'Blue Man' Dies Of Heart Attack, Stroke At 62: What Caused Skin Condition That Made Paul Karason Famous?

By Staff Reporter on September 25, 2013 1:20 PM EDT

"Blue Man" Paul Karason
"Blue Man" Paul Karason died from a heart attack. Learn how Karason got his famous blue skin. (Photo: Creative Commons)

"Blue Man" Paul Karason died Monday after he was admitted to Washington Hospital after suffering a heart attack. According to reports, Karason later contracted pneumonia and suffered a severe stroke. "Blue Man" Paul Karason was 62.

"Blue Man" Paul Karason had suffered a number of medical issues for many years. According to reports, Karason had suffered heart problems for many years and received a triple bypass surgery five years ago. What's more, Karason also fought a hard battle against prostate cancer.

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Paul Karason, who has been given nicknames including "Blue Man," "Smurf Man," and "Papa Smurf," became internet famous several years ago due to a bizarre condition of blue skin. Karason's condition was caused by an attempt to self-medicate a bad case of dermatitis by using a variety of silver based remedies. Unfortunately, the silver in "Blue Man" Paul Karason's body collects in the skin and will not dissolve, causing a permanent blue skin. The skin condition caused by silver is known as argyria.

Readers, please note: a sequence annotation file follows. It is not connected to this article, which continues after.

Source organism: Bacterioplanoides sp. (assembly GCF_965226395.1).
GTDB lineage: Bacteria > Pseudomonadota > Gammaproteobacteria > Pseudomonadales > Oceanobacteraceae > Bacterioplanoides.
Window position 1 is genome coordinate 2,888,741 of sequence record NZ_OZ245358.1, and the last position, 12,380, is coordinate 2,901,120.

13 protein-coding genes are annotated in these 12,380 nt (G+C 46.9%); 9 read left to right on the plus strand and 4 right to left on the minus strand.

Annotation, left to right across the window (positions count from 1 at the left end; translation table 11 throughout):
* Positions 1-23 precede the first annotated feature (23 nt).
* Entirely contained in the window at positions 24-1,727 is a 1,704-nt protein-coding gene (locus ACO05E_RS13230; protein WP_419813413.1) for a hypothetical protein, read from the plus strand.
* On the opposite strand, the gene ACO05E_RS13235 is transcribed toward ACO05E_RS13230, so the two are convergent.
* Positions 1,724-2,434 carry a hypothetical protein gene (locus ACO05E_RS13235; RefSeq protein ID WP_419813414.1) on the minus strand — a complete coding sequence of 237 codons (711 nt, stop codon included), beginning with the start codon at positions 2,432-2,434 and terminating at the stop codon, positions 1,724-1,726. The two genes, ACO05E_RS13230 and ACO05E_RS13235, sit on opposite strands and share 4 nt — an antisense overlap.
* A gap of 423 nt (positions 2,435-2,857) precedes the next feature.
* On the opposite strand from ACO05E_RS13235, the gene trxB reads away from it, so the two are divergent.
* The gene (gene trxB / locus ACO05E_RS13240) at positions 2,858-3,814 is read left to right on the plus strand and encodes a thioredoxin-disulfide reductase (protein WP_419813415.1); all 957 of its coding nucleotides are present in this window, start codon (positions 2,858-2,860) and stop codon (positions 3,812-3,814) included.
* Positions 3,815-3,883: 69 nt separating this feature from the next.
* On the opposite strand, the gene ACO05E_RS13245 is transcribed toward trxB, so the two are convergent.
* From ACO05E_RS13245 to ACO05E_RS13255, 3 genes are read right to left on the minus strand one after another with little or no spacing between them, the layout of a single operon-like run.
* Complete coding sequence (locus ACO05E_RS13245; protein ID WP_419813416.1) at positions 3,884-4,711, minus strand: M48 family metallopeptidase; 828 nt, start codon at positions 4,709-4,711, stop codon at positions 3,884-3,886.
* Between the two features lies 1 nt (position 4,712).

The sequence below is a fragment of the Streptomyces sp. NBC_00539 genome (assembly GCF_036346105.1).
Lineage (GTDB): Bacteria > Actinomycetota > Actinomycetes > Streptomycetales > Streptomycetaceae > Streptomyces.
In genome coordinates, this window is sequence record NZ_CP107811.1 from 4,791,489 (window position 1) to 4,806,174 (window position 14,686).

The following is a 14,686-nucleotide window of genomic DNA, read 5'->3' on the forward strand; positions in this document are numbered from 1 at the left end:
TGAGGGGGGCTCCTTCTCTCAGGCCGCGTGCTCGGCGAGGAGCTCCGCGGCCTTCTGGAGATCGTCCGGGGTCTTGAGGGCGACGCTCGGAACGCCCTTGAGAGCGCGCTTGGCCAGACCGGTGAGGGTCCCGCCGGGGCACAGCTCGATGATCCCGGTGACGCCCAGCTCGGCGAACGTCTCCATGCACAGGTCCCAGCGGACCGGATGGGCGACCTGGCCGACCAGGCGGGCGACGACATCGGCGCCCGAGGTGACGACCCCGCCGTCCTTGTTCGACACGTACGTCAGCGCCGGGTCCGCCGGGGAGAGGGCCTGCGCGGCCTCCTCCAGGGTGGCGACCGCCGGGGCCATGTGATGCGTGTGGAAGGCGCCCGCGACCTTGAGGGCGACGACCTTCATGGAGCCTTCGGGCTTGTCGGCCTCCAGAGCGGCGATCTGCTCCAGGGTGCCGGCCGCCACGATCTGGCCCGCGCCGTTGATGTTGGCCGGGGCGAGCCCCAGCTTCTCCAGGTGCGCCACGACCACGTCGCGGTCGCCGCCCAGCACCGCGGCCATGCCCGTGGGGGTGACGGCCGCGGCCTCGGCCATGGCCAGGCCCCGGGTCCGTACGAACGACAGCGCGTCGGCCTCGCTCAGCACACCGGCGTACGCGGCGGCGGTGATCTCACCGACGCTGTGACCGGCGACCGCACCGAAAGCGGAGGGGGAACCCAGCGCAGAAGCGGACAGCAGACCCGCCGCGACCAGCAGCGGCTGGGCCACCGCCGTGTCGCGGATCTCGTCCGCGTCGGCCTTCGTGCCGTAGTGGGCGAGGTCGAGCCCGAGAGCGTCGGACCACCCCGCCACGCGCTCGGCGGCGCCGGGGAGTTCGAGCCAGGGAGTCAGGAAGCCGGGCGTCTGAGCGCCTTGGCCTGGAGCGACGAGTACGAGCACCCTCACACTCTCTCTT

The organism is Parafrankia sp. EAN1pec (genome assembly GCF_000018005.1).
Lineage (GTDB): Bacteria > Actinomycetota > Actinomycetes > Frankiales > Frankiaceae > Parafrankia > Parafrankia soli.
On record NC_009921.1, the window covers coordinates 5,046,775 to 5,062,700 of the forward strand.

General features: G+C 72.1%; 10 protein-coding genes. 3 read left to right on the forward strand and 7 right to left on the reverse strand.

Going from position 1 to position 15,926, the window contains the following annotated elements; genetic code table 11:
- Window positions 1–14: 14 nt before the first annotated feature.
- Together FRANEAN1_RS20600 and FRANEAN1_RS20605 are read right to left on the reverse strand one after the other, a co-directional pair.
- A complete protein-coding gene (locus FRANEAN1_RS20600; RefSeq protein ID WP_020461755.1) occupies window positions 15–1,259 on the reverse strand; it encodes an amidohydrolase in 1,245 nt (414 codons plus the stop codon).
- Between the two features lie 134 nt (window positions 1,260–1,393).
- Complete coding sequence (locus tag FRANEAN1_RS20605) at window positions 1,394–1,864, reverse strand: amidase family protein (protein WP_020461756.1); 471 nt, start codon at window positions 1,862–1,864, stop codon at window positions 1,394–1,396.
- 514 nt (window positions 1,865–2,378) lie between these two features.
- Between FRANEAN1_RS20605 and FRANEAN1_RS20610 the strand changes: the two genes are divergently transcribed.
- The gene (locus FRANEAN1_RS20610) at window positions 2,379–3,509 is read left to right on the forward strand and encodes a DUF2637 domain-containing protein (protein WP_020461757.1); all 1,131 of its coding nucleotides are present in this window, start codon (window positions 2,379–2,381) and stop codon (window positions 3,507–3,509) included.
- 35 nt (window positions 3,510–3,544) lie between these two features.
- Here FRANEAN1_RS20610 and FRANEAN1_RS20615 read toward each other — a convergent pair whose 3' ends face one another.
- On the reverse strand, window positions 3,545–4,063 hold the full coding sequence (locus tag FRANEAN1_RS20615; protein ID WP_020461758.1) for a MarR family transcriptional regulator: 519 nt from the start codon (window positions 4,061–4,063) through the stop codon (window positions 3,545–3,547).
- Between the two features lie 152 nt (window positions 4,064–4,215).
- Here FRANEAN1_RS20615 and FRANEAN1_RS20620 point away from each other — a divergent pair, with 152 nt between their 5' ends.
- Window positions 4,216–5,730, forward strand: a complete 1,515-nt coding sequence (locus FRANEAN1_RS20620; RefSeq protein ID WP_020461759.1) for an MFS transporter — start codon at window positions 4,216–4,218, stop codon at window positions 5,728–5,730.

Argyria caused Paul Karason to withdraw into a reclusive life with his partner Joanne Elkins, whom he had known since junior high school. Eventually, Karason became an overnight sensation when he was asked by NBC's Today Show to speak out about his condition in 2008. Despite the 15 minutes of fame, Karason's blue hue was ultimately an impediment to both his private and professional life.

"He has been too ill to work for a while," said Joanne Elkins. "He didn't like to go out in public much - only when he thought he needed to, like to go to the bank or to pick up tobacco."

"People are reluctant to hire blue people, or people that are noticeably different," Karason also explained.

The FDA has since banned the use of silver because of the blue skin symptom. Doctors now recommend penicillin or other forms of treatment of dermatitis.

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